First, let’s review: When it comes to saving money, we Americans are a pathetic lot. Here we are blessed with the highest per capita income on the face of the earth yet most recent data shows we’re saving 3.1 percent of our disposable income. Because that’s an average, that means a whole lot of you have nothing saved, nothing to fall back on in the event of an emergency or unexpected expense. It feels like you’re just one paycheck away from being homeless and that’s a terrible way to live and one of the greatest contributors to our collective stress.
While not wishing to throw you into a panic, I really need to get tough on this. You must start saving! You have to see yourself as more important than your creditors. Get in line in front of them and pay yourself first! Just do it. When you get your paycheck, your refund, birthday money… take the first part and stash it away.
Since Mother’s Day is less than two weeks away and since I have a feeling you’re as surprised by that as I am and since I’m a mom and most of you are moms or know a mom or have a mother figure in your life–I’ve taken the liberty of assuming you might appreciate some help with coming up with an awesome Mother’s Day gift or two.
I wouldn’t say I am the quintessential expert when it comes to selecting perfect Mother’s Day gifts, but I know what I like and think I may not be too far off from what most moms would also enjoy.
First, I love to cook so anything for my kitchen like a new gadget or improved implement like a shiny new whisk would delight me no end. Next, I enjoy technology, electronic devices and all the accessories that go along with them. I love fine fragrances and cool hair products. Ditto for quality makeup and fashion wear.
And so, with myself in mind, I’ve come up with 19 great gift ideas ranging in price from $6 to $480. I would be tickled to open up any one of these item on Mother’s Day.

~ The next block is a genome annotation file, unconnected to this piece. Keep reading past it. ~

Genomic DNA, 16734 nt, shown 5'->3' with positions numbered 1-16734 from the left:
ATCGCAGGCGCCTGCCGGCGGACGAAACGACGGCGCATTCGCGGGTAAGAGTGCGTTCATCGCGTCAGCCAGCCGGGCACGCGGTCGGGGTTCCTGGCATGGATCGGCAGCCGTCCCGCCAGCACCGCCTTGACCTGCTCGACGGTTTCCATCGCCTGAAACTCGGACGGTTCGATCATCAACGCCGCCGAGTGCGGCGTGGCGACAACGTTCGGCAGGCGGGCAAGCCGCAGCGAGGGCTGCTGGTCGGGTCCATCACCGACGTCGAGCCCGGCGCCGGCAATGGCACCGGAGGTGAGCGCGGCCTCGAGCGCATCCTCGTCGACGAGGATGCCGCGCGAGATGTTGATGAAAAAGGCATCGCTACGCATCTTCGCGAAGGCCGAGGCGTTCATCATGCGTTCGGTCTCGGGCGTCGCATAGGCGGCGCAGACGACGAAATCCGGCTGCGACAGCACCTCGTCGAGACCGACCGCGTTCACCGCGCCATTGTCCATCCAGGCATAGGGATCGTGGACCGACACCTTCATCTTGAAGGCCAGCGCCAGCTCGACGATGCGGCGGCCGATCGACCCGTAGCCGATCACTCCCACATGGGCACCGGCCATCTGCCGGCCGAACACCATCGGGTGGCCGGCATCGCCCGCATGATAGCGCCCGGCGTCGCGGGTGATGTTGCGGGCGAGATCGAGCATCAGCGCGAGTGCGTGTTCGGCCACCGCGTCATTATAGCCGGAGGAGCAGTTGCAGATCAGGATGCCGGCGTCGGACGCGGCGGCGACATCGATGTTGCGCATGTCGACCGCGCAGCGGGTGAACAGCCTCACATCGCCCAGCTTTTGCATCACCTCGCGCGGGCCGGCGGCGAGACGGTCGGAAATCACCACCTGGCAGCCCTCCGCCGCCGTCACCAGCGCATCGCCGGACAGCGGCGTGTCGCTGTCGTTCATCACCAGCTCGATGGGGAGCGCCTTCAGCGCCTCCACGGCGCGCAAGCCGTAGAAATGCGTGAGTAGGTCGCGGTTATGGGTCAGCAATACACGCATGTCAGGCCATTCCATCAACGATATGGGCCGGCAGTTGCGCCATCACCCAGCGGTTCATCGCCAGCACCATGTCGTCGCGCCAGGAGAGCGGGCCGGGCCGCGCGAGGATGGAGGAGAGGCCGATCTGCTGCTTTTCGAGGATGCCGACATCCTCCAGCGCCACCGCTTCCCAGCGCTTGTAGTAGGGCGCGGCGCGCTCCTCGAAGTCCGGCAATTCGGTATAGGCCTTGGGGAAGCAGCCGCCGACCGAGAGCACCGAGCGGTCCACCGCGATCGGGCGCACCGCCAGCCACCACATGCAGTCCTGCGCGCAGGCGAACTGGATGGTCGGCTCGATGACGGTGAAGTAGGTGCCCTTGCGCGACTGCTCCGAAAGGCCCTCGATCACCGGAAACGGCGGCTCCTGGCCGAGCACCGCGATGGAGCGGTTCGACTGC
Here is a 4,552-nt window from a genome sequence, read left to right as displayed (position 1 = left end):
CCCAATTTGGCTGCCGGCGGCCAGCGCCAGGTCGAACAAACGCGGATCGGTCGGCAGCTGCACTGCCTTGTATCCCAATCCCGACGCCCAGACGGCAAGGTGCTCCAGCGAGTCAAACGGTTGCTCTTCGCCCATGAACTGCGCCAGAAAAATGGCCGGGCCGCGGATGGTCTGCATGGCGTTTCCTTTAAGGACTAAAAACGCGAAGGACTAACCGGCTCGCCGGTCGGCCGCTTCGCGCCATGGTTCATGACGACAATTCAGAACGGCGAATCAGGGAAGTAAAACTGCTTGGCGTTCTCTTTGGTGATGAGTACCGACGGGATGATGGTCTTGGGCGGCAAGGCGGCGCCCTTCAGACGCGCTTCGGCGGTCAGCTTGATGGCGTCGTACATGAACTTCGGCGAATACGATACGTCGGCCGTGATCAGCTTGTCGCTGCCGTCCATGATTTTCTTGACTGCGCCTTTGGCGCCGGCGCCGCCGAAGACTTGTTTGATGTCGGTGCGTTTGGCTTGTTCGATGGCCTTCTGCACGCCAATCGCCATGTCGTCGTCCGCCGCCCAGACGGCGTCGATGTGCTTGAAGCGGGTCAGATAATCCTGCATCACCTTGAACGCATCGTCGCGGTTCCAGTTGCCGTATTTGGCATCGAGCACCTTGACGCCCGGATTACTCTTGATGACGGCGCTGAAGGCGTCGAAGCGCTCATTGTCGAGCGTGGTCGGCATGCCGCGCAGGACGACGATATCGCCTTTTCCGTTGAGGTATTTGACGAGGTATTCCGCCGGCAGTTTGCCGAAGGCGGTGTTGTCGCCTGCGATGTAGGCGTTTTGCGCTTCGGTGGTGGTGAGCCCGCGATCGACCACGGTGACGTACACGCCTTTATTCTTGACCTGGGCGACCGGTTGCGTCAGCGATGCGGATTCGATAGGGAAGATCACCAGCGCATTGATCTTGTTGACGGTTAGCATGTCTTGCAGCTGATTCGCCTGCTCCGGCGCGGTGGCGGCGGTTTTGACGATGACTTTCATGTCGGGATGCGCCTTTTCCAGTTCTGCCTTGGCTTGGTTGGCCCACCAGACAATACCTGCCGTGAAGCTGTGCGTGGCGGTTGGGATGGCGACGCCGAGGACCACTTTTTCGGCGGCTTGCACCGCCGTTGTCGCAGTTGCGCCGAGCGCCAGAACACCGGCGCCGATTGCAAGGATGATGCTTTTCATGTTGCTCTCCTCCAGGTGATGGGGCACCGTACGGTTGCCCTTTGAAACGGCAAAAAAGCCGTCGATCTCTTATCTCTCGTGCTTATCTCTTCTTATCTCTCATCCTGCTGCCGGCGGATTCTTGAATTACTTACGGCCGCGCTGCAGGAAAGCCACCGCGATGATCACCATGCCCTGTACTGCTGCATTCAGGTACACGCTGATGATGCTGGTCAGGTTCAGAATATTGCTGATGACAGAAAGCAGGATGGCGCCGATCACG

We Americans are bent on spending and that is supposed to be a good thing. It drives our economy. When spending is down the outlook is bleak. When it’s up, economic-types are giddy with joy. And now it seems our spending is too much of a good thing because Americans on average are saving only a pittance, while more than half are saving nothing at all. In fact, those Americans are not saving at a greater rate than they have not saved in the past 74 years and I mean to the tune of negative 1%.
I understand -30 F. with wind chill factor . But -1% savings? I’m no math wizard but that sounds like a person robs bank and then fails to save any of the loot. Apparently it means you don’t save money you never had in the first place. Or you spend all you have plus the money you had managed to save.
Whatever the terminology and statistics that back it up, failing to save is at the least stupid and at the most quite dangerous. I know, we live in a world with plenty of plastic and big companies telling us not to worry about emergencies. That’s why God created credit cards we’re told–to be there when things go wrong and we’ve failed to prepare adequately.